(Screenshot, CompassionUSA)

Perdue's monumental chicken "hoodwink": Meet the farmer exposing Big Poultry's dirty laundry

The farmer facing retaliation for letting the media into his chicken farm explains why he decided to speak out


Lindsay Abrams
December 11, 2014 1:30AM (UTC)

Craig Watts has been raising chickens for Perdue since 1992 — and he's had enough.

In recent years, the North Carolina farmer has begun calling attention to the abuses he's witnessed while under contract for Perdue, the country's third-largest chicken producer. Last week, he took his biggest step yet, inviting the animal welfare group Compassion in World Farming to his barns and allowing them to film the conditions there.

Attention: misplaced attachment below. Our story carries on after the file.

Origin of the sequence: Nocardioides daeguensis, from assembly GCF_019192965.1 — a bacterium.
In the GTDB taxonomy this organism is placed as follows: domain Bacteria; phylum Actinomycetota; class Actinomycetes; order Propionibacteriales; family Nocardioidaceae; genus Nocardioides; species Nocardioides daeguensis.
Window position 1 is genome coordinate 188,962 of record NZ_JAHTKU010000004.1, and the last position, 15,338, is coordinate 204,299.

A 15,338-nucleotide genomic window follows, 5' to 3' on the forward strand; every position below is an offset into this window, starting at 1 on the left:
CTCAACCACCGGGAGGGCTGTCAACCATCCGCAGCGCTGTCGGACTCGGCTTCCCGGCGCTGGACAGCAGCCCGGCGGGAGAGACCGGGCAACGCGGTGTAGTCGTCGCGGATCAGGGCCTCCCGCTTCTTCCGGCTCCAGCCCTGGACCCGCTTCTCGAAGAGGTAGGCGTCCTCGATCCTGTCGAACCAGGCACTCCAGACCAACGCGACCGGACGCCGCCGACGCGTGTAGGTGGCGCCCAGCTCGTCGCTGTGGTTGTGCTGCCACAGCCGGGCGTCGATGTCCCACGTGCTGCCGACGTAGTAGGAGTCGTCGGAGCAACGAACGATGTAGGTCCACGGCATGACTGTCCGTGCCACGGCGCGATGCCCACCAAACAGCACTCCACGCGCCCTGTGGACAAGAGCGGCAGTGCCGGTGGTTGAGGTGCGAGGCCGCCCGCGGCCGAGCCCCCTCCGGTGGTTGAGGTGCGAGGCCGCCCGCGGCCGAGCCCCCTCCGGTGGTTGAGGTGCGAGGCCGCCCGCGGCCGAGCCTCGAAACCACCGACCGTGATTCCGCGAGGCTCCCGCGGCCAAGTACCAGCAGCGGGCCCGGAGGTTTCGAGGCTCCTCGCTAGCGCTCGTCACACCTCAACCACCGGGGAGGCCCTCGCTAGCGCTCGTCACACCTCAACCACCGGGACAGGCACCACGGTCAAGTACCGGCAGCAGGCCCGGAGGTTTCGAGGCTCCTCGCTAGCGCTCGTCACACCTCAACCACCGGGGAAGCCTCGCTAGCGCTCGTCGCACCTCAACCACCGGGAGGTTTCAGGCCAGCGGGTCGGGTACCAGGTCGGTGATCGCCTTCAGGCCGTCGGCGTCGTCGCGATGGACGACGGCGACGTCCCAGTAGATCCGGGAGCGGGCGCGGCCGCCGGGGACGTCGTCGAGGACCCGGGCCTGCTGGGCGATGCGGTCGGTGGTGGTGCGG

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What finally drove him to speak out, Watts told Salon, was the growing realization that things at Perdue, from the way it treats its farmers to the way it represents its product to consumers, aren't what they seem. There were the years of caring for birds that arrived to him from Perdue hatcheries already sick. There's the way he saw himself and the more than 2,200 other contract farmers being controlled by Perdue; as Christopher Leonard explores in his book "The Meat Racket," major poultry companies keep their farmers in crippling debt, which prevents many from being able to walk away, let alone speak out. There was the failure of the USDA, in 2011, to pass a proposed food-system reform that would have given the Grain Inspection, Packers and Stockyard Administration the power to crack down on the way monopolies like Perdue control their farmers. And there was the introduction of the USDA's process-verified process, which held farmers to what Watts experienced as senseless, arbitrary standards while leading customers to believe they're purchasing a bird that was raised "humanely" and "cage free." (Perdue has agreed to remove that former label under pressure from animal rights groups, but Compassion in World Farming's Leah Garces, who produced the video, maintains that the entire USDA process is a "marketing scam.")